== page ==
Description Locked in a passionate embrace, the male Buddha Kalachakra and his female partner, Vishvamata, manifest the ideal of complete enlightenment, the supreme knowledge that leads to spiritual liberation. In Buddhist thought, male deities are identified with compassionate action and intention, while female deities embody wisdom. Since the union of these qualities is essential to the enlightened state of a Buddha, the sexual union of such deities forms a powerful visual metaphor for Buddhahood. Kalachakra wears an elephant-skin cape, symbolizing the destruction of ignorance, and a tiger-skin loincloth, symbolizing the destruction of hatred. Together, the deities trample personifications of anger (holding a trident and drum) and desire (holding a bow and arrow). With arms radiating outward and faces looking in all directions, they are all-powerful and all-knowing.
|10/28/2016||Examination||examined for acquisition; examined for condition|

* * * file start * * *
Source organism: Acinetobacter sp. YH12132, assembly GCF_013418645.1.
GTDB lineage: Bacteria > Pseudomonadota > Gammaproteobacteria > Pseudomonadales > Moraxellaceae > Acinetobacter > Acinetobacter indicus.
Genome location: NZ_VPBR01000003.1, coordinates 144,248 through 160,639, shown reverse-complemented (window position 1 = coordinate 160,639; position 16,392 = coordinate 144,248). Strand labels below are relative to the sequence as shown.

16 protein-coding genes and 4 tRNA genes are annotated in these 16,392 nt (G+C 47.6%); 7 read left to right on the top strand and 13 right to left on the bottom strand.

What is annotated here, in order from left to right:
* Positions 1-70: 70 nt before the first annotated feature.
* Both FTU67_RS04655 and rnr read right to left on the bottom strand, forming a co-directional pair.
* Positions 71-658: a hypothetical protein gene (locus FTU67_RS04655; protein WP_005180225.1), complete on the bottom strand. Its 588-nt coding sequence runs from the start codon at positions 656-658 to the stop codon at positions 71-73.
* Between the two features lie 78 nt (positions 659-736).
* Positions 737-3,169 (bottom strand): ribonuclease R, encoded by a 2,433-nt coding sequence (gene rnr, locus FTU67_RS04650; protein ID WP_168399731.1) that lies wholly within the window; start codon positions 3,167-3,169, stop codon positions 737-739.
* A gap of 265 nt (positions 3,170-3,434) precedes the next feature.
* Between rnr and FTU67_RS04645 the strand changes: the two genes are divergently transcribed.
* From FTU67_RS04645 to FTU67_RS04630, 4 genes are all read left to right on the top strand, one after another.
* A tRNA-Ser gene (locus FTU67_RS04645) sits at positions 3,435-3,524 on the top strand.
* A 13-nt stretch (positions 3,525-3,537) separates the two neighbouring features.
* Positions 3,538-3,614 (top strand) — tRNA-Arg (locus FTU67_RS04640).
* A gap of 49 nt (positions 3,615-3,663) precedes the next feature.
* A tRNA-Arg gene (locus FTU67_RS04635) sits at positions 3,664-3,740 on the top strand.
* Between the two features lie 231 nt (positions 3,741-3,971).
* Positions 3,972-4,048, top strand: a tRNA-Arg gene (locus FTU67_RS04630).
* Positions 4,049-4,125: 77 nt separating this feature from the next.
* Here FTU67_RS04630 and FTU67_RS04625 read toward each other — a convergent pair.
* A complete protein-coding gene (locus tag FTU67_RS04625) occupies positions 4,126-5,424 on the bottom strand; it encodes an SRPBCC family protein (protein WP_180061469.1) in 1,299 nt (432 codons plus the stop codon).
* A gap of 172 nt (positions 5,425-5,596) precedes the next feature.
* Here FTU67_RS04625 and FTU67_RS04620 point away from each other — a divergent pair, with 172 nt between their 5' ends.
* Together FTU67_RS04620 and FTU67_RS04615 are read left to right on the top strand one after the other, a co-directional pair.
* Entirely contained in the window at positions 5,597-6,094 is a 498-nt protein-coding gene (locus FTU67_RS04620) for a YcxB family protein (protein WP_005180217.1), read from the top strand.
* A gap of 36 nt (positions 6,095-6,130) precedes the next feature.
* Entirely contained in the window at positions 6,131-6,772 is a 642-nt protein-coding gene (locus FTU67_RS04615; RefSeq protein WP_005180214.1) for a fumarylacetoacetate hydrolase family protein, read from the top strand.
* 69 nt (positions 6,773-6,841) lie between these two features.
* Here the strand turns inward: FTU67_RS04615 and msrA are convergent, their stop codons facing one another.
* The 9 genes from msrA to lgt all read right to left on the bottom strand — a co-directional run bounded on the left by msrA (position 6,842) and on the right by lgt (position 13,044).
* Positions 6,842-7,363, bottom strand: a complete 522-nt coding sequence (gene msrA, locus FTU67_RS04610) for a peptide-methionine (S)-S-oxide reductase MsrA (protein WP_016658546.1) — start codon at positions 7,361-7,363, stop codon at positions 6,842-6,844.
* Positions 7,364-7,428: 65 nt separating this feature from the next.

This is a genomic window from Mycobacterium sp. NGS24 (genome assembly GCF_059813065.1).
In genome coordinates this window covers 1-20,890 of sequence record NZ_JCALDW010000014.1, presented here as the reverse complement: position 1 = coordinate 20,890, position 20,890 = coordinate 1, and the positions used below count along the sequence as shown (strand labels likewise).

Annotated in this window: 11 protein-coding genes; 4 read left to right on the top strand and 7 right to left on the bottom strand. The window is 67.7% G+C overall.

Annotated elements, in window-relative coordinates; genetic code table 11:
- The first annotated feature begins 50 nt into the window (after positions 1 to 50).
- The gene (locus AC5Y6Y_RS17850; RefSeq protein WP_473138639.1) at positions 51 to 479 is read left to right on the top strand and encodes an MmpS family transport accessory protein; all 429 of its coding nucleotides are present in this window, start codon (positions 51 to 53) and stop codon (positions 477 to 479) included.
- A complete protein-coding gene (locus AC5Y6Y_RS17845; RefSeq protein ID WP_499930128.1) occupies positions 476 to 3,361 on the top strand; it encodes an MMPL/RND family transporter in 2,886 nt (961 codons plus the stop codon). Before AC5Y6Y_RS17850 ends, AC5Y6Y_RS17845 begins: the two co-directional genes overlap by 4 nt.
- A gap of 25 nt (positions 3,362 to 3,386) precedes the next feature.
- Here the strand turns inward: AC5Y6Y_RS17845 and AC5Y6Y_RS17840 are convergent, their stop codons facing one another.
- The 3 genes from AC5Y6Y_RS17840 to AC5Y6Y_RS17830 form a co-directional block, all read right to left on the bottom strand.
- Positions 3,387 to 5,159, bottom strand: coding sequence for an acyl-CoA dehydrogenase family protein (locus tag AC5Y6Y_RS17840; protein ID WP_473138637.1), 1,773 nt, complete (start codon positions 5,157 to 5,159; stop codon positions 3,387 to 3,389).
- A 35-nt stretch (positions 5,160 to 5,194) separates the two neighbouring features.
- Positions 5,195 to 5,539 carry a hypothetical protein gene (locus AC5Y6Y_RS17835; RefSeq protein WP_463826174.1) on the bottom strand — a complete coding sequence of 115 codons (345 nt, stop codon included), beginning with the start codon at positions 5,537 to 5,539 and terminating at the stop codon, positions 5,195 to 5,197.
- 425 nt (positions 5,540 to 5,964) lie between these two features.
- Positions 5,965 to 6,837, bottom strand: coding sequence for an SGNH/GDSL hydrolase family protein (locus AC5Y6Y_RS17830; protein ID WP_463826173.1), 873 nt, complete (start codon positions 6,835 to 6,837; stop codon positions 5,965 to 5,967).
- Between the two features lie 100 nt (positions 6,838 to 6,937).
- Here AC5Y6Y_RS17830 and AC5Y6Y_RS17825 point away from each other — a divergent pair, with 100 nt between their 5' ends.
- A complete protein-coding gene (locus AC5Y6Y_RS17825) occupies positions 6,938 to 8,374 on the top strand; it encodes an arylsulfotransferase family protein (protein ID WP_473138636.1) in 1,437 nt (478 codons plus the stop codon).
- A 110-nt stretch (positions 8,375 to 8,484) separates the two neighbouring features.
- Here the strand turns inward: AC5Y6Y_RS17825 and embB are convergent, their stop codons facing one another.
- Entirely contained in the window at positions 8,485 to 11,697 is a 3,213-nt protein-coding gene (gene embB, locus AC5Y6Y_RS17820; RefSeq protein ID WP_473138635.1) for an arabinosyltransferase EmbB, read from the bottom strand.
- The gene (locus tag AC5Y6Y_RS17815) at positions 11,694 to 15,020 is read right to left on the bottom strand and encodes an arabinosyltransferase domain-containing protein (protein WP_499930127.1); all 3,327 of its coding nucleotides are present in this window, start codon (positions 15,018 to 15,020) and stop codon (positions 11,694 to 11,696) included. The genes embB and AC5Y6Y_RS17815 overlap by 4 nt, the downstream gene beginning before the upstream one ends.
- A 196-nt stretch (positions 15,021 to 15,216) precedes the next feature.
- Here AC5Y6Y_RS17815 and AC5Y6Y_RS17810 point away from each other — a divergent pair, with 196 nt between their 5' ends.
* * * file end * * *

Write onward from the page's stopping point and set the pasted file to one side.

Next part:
- Desire and Devotion: Art from India, Nepal, and Tibet in the John and Berthe Ford Collection. The Walters Art Museum, Baltimore; Santa Barbara Museum of Art, Santa Barbara; Albuquerque Museum, Albuquerque; Birmingham Museum of Art, Birmingham; Hong Kong Museum of Art, Hong Kong. 2001-2003.
- Ferocious Beauty: Wrathful Deities from Tibet and Nepal. 2016-2017.
Provenance Sonam Tashi, Kathmandu, Nepal; purchased by John and Berthe Ford, Baltimore, July 1984; given to Walters Art Museum, 2016.
Credit Gift of John and Berthe Ford, 2016
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